Manufacturing News

Queensland gets back in the venture capital game

Manufacturing News

By Peter Roberts

The Queensland government is getting back in the venture capital game and directly investing in young – and inherently risky – businesses.

State owned VCs have been on the nose since the failure of the Victorian Economic Development Corporation and subsequent abolition in 1993, its demise as much a result of the recession of the early 90s as it was a failure of public policy.

But that did lead to decades of ‘hands off the market’ by government which has only been reversed in recent years as memories fade of the 1980s and 1990s boom and the imperative of economic development has become more acute.

However no state has gone as far as Queensland which has announced the establishment of the Queensland Venture Capital Development Fund (QVCDF).

The fund has locked in deals with five major venture capitals firms Antler, Five V Capital, Main Sequence, Mandalay Venture Partners and Salus Ventures.

The deals mean Queensland start-ups will have access to up to $200 million in new matched funding as these investors grow their presence, focus and investment in the local innovation sector.

In response to significant demand for the QVCDF, managed by Queensland Investment Corporation (QIC), the Miles Government has committed a further $55 million to the programme – bringing the state’s investment to $133 million.

The first investments to close in the Matched Funding stream are:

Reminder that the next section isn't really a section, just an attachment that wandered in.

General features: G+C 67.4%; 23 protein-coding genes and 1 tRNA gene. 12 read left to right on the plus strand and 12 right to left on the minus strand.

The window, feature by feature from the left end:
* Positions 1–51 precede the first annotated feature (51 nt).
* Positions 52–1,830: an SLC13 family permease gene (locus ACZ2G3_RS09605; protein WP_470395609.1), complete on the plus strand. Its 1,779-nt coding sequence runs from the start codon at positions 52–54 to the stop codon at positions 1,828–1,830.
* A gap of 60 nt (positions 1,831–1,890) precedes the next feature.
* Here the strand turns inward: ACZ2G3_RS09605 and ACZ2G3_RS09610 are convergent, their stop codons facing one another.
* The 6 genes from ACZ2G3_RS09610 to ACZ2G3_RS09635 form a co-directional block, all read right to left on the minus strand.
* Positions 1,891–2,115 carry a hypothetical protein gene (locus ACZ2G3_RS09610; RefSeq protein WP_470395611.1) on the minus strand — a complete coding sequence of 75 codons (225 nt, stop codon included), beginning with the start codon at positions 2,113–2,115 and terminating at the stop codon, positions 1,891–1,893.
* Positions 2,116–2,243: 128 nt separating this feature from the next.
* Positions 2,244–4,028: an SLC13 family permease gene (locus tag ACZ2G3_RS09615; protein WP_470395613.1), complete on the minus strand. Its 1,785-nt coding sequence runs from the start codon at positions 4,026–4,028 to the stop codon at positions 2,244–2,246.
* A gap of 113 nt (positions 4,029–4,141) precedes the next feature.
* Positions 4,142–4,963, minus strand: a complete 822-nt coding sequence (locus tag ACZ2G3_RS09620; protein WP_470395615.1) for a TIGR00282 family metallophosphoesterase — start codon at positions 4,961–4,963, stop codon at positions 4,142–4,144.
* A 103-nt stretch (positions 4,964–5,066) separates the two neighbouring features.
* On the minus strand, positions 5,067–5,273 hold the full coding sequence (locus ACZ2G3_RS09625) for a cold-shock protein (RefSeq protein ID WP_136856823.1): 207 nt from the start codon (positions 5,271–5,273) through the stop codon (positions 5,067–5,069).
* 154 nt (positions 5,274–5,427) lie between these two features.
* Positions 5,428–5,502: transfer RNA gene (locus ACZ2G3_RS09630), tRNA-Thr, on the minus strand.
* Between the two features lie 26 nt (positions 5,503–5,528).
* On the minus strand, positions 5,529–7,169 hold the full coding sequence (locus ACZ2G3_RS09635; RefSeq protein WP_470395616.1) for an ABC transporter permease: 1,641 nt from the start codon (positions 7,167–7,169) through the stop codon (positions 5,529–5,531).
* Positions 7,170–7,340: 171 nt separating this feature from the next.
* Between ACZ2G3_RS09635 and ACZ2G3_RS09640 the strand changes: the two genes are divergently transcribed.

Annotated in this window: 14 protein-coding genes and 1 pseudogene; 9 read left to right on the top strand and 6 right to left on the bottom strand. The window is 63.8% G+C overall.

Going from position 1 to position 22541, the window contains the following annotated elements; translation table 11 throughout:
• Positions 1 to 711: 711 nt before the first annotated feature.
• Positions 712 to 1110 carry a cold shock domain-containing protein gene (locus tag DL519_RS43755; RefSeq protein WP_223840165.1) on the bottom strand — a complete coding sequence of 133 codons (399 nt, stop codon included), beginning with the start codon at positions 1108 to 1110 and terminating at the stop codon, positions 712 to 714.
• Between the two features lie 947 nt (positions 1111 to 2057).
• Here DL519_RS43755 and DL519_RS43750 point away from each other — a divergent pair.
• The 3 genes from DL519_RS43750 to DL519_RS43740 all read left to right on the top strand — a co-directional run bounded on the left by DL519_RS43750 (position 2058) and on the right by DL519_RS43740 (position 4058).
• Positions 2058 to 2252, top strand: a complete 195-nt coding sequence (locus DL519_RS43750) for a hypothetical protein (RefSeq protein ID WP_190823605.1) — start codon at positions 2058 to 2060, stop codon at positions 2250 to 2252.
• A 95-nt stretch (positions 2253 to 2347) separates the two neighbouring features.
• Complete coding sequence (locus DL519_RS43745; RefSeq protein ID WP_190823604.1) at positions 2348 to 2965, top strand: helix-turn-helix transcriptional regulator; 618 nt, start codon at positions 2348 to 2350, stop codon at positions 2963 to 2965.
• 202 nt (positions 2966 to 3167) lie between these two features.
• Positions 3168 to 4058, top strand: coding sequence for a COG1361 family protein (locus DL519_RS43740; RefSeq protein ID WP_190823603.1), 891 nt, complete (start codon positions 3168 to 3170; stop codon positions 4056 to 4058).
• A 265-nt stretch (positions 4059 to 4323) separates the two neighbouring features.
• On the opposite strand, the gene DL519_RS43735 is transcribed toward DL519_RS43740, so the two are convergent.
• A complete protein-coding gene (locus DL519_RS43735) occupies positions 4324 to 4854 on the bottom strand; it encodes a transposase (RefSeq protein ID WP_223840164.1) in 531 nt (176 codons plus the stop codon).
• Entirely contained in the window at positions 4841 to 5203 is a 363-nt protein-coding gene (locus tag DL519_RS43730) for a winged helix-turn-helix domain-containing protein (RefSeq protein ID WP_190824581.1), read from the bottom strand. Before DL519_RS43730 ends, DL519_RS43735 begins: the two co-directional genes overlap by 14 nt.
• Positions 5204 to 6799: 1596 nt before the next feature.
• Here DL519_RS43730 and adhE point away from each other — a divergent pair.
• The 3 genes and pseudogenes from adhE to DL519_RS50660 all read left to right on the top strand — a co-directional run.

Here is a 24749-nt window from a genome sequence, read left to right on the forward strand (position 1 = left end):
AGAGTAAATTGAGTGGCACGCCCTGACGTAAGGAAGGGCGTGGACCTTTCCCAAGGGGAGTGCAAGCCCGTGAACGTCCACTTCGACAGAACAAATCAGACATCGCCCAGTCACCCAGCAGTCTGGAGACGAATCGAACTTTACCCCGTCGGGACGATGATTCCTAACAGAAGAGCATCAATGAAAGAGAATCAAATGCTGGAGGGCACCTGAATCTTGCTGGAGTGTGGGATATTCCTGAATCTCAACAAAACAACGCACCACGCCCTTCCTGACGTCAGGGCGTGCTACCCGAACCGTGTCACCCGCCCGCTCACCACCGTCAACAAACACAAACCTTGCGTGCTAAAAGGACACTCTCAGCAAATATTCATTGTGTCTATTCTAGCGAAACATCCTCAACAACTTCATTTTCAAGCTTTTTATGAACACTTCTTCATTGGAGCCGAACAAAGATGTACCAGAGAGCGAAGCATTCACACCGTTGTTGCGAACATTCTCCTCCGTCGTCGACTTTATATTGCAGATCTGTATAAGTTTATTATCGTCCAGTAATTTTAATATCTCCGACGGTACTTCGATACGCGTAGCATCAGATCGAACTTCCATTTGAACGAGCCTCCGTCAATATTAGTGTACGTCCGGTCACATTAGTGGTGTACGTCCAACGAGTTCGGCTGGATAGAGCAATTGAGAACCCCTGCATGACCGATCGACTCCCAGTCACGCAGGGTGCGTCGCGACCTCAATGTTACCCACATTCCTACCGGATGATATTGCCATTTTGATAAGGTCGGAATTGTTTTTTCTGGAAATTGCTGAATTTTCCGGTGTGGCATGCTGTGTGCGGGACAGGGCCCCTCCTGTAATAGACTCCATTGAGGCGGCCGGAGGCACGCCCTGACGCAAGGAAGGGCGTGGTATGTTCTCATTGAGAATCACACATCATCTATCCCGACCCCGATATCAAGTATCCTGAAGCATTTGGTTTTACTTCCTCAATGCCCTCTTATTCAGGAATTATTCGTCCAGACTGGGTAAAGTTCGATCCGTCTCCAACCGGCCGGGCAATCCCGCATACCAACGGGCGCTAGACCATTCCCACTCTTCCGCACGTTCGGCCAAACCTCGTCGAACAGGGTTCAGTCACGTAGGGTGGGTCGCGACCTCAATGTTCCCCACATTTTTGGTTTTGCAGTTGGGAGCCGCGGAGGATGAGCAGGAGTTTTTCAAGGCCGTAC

• Antler – a global early-stage VC operating across six continents, investing in startups including Pathzero, Upcover and Xailient
  • Main Sequence Ventures – originated by CSIRO to bridge the divide between research and commercialisation, Main Sequence has Queensland investments including Gilmour Space Technologies, Endua and Rainstick.
  • Five V Capital – the growth partner to some of Australia’s leading companies has invested in Brisbane-based start-up Dataweavers.
  • Salus Ventures – Australia’s first early-stage fund dedicated to the intersection of critical sovereign technology and its commercialisation
  • And Mandalay Venture Partners – Queensland-based venture fund backing farm-to-fork innovation.

The Deputy Premier, Treasurer and Minister for Trade and Investment Cameron Dick said: “In making more capital available, businesses do not need to leave our state to pursue funding elsewhere – they can establish, grow and remain in Queensland.

“Together, we can nurture Queensland’s famous entrepreneurial spirit and let the brightest minds shine in the Sunshine State.”

Antler Australia Partner Mike Abbott said the support would help in establishing more than 15 companies over the next four years .

Only a minority of these investments will be in manufacturing, but the sector is represented at the start and also is a feature of broader state government policies.

The big difference between today and that of the VECD is the greater maturity of the venture capital sector.

When the VEDC was set up there were only as tiny handful of investors and the VEDC invested directly. Today investing can be done by full time professionals who have a track record of investing.

And of course the Queensland government right now is flush with cash.

Such investing is risky yes, but less so than in the 1980s and 1990s.

Picture: Gilmour Space Technologies is venture capital backed

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